I am a happily married, reasonable, fairly balanced woman, but it has not always been so. Many years before I walked down the aisle with my smart, funny, adorable, accomplished husband Paul, I was a hormonally-volatile, peroxide-blond teenager who was visiting her aunt one summer. The aunt in question was having some construction work done in her yard, and she hired a young man from the Hudson Valley to do it.
He was, to put it mildly, a cardiac-arrester, a heart-stopper, a take-your-breath-away specimen of male pulchritude. He had an Elvis-like shock of ebony hair that fell half an inch above one of his jade-green eyes. His cheeks were adorned with perfectly-puckered dimples. His lips were thick, plump, moist like a New England clam. When he shoveled dirt, my eyeballs were riveted to his biceps, triceps, and even his pink, slightly puffy elbow. I, who am never at a loss for words, found it almost impossible to croak out anything other than, "Hi" when I first met him. Finally, when I could influence my speech muscles to move, I asked him if he was a local boy.
Negative! Three syllables. He didn't say "no" or "uh uh." It meant he was erudite. That my parents wouldn't reject him. That he could pass my mother's vocabulary tests and my father's scholastic scrutiny.
"Where are you from?" I said, my voice quivering with excitement.
"Tarrytown," he replied.
"Do you go to school there?" I asked, fantasizing that he was the valedictorian, the president of the debating society, the top name on the honor roll.
"I work in the garden at Sunnyside," he replied.
For me, sunny side was a description of an egg, cooked on one side. I looked at him quizzically.
"It was the home of Washington Irving," he explained.
I was right. He was highly literate. He had read The Legend of Sleepy Hollow.
"What's your name?" I asked and then, as soon as I had formulated the words, I took them back.
He squinted at me in the sharp sunlight.
"Would you mind... I mean... is it okay...?" I stammered.
I couldn't get the words out. He nodded, encouraging me.
"Is it all right if I call you Ichabod? It's not as though you look like Ichabod, I mean, perish the thought, but, you know, the connection. You at Sunnyside. I'm a big reader. I love Washington Irving. It's just... perfect."
He grinned broadly. My aunt appeared at her back door. He saw her, and thrust his spade into the ground with gusto. He worked non-stop for the next hour or so, pausing briefly to wipe a few delicate droplets of perspiration from his slightly-arched brow.
Every day, I sat in my aunt's garden, watching Ichabod work. I wore a shamelessly skimpy bikini one day and a recklessly revealing one the next. I pretended to read, but I turned the pages listlessly, my mind completely preoccupied with Ichabod.
It was a Friday, about five o'clock, and Ichabod was gathering up his tools to put them away for the weekend. But he didn't, as was his custom, take them over to the shed. Rather, he carried them with him and placed them in the trunk of his one-step-up-from-a-jalopy car. The auto was endearing to me, because it meant he was not materialistic. He was earthy, just like the ground he worked on.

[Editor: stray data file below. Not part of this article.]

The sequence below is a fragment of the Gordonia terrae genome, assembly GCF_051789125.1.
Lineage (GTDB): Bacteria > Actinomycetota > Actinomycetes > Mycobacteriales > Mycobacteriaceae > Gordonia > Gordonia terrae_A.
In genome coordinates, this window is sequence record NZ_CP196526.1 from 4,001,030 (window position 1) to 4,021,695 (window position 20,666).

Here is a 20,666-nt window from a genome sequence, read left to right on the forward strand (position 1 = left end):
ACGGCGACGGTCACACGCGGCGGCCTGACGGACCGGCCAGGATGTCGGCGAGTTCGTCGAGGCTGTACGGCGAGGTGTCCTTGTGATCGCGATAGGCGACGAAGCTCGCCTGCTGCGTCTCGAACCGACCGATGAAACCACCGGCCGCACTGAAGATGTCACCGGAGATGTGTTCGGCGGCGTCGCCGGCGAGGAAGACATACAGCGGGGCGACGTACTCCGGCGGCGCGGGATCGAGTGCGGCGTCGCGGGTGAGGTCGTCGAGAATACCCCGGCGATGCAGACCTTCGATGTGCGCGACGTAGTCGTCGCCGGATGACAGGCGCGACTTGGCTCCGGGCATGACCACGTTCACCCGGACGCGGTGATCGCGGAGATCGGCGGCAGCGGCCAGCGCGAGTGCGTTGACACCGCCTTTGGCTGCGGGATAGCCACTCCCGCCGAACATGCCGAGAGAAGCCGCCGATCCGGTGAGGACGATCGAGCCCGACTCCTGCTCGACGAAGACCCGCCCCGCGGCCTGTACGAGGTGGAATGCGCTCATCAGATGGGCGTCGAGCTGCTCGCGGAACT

"Bye, miss," he called to me over his shoulder as he opened the car door and started to slide into the driver's seat.
Throwing what was left of any caution to the wind, I ran up to the car.
"Ichabod," I said, "you aren't leaving for good, are you?"
"Yes, miss. I finished my work, and I'm heading back to Tarrytown."
"Maybe I'll come there to visit Sunnyside," I said, breathing heavily. "I've always wanted to know where Irving lived."
"Sure," he agreed.
In my mind, we were already married. He was my self-taught, brilliant prince and I was his literate princess. When he walked down the aisle, my bridesmaids fainted. His best man was the Headless Horseman.
"By the way," he said, as he backed out of the driveway, "I've been meaning to ask you—who is Ichabod Crane?"
"You know, Ichabod, from the Legend of Sleepy Hollow."
"What's that?" he inquired.
Oh no. He wasn't literate or brilliant. He was just a Hudson Valley hunk whom I created a fiction around. He had probably never heard of Rip Van Winkle. How could I ever marry a man who didn't know Rip? My mind and hormones had run away with me. He was just a nice guy who did outdoor work. He drove away, out of my life and my fantasies forever.
I never got to Sunnyside, but it's still on my agenda of great historic and literary places to visit. I know I'll see spectacular gardens and a dazzling view of the Hudson River, but I wonder, I just wonder, if I'll run into Ichabod, and if he'll remember me... or I'll remember him.